It is estimated that 50 million people in the U.S. have seasonal allergies, and that number is on the rise. Allergies affect up to 30 percent of adults and up to 40 percent of children.
In addition to having symptoms of sneezing, congestion and a runny nose, most of these allergy sufferers also experience severe eye symptoms including itching, watering, redness, and blurred vision.
So what causes these symptoms? Allergens of course.
These are harmless substances that cause problems for individuals who are predisposed to allergic reactions. The most common airborne allergens that cause eye allergies are pollen, mold, dust and pet dander.
Eye allergies also can be caused by reactions to certain preservatives that you are putting directly in the eye. These preservatives can be found in cosmetics, face and-or eye creams and eye drops.
Not everyone is sensitive to these preservatives, so sometimes it is hard to pinpoint which of the products is the offending agent.
Food allergies and allergic reactions to bee stings or other insect bites typically do not affect the eyes as severely as airborne allergens do.
If you have the annoying “eye allergy” problem, what do you do? Ben Franklin said an ounce of prevention is worth a pound of a cure. (He was also the inventor of bifocals, so he is near and dear to my heart).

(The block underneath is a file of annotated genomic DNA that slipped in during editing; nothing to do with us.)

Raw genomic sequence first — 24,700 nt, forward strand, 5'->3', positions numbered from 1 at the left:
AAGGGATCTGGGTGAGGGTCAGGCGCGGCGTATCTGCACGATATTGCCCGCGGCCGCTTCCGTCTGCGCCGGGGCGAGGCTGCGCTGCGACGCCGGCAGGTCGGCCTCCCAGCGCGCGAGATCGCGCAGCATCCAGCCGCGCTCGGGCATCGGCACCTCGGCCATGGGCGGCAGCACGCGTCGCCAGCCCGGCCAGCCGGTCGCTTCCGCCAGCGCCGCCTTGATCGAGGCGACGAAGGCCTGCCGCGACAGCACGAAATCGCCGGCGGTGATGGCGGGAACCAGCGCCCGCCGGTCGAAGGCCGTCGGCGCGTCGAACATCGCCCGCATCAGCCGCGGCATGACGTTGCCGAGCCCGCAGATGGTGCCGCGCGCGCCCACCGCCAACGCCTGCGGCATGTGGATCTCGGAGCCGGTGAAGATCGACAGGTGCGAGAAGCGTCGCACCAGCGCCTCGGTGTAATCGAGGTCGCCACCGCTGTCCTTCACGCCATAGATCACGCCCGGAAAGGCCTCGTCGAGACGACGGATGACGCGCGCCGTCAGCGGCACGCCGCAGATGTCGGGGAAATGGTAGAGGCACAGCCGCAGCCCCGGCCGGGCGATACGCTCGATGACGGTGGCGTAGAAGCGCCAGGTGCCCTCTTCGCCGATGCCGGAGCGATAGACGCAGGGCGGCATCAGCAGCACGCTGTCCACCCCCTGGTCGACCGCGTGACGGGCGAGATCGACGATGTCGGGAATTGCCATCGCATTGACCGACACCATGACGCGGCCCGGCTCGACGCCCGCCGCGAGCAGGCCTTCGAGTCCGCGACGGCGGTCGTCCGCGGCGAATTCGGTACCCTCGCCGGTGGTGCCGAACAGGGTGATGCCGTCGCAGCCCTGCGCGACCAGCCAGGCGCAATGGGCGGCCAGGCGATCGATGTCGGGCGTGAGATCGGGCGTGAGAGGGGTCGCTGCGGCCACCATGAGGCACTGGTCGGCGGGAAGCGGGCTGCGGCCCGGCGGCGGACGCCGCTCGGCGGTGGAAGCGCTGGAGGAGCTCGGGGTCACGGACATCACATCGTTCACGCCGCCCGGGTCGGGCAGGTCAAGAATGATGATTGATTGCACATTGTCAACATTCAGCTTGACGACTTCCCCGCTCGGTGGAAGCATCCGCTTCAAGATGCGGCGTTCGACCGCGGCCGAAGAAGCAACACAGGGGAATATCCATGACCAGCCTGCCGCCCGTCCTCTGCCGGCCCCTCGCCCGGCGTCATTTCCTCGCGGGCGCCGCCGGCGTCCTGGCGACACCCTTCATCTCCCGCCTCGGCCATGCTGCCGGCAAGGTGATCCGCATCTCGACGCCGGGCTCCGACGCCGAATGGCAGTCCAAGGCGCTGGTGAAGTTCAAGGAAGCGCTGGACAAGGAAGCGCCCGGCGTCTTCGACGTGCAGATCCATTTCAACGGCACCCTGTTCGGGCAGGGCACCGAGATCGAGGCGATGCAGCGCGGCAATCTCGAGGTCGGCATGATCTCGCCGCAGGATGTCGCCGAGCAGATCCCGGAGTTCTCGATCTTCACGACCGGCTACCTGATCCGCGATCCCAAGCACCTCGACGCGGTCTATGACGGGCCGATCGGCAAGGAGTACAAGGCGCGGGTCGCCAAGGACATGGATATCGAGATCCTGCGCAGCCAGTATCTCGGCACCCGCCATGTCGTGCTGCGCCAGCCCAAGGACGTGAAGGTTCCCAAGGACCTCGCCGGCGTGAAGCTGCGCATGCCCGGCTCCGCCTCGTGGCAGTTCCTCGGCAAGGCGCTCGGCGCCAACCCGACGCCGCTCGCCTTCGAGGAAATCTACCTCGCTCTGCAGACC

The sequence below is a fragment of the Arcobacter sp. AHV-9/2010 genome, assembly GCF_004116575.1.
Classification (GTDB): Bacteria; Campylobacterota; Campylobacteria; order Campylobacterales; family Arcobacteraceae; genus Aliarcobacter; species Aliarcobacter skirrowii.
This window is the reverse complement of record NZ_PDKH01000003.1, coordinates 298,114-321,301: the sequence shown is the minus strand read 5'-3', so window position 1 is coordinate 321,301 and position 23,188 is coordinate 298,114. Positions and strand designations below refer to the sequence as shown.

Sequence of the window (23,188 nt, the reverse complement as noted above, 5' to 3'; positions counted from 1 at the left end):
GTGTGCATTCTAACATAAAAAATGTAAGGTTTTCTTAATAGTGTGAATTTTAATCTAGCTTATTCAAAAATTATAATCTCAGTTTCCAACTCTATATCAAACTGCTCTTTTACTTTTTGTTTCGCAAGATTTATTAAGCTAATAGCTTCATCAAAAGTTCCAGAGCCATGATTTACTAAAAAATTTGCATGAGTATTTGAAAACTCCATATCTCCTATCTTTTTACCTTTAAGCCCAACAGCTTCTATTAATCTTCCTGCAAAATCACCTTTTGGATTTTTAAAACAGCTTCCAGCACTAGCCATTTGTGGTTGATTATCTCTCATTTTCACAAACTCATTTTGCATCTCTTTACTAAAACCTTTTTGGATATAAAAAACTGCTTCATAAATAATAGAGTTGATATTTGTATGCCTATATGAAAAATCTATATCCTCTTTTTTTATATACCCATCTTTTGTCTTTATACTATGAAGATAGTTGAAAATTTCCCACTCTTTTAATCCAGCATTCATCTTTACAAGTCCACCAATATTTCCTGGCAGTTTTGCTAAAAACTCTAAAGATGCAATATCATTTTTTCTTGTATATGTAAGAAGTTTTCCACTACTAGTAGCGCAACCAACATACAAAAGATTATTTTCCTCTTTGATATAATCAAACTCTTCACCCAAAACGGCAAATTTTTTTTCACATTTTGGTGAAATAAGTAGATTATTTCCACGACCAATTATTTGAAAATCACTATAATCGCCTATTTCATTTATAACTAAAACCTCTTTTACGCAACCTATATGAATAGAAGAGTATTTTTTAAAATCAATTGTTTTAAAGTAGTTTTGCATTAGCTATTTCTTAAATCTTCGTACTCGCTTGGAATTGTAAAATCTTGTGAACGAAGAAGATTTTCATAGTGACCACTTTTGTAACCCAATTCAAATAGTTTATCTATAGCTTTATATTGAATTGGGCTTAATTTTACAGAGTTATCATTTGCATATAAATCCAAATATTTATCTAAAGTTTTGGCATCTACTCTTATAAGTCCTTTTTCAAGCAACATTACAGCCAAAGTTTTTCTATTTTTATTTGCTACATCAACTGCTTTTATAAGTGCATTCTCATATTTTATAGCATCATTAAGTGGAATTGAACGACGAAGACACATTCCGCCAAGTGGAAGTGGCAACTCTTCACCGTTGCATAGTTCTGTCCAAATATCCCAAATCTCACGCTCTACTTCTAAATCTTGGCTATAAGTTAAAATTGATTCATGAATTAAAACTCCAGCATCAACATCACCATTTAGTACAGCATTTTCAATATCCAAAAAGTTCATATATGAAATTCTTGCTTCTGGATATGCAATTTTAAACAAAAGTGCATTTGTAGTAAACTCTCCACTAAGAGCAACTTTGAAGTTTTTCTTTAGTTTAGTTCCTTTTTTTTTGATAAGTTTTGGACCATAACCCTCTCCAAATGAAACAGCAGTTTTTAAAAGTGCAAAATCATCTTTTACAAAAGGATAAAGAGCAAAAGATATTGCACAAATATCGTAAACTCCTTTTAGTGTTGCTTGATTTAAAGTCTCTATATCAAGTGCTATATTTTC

The first way to prevent eye allergies is to see your eye doctor before exposure to the allergens that bother you. Also, try to limit your exposure to the allergen as much as possible.
Is tree pollen your problem? Use that as an excuse to organize your sock drawer in the air-conditioned house during those two or three weeks that tree pollen is prevalent instead of replacing every plant in your front yard.
If you do need to spend time outside, invest in a good pair of wraparound sunglasses to prevent the allergens from getting near the eyes.
Also, over-the-counter, non-preserved artificial tears are worth their weight in gold, as they can wash allergens from the eyes.
Next, if your eyes itch, don’t rub them! Your eye allergy symptoms actually worsen because rubbing releases more histamine.
If you are a contact lens wearer, cutting down on your contact lens wear or switching to daily disposable lenses will reduce the allergen build-up on your lenses.
Lastly, consider an air purifier for your home as well as using allergen-trapping filters for your furnace.
Eye allergy symptoms are nothing to sneeze at, but if you are a sufferer, we hope these tips will make the season a time you don’t dread.
Catherine Darling, O.D. is the owner of Darling Eye Center, with offices in Bluffton and on Hilton Head Island.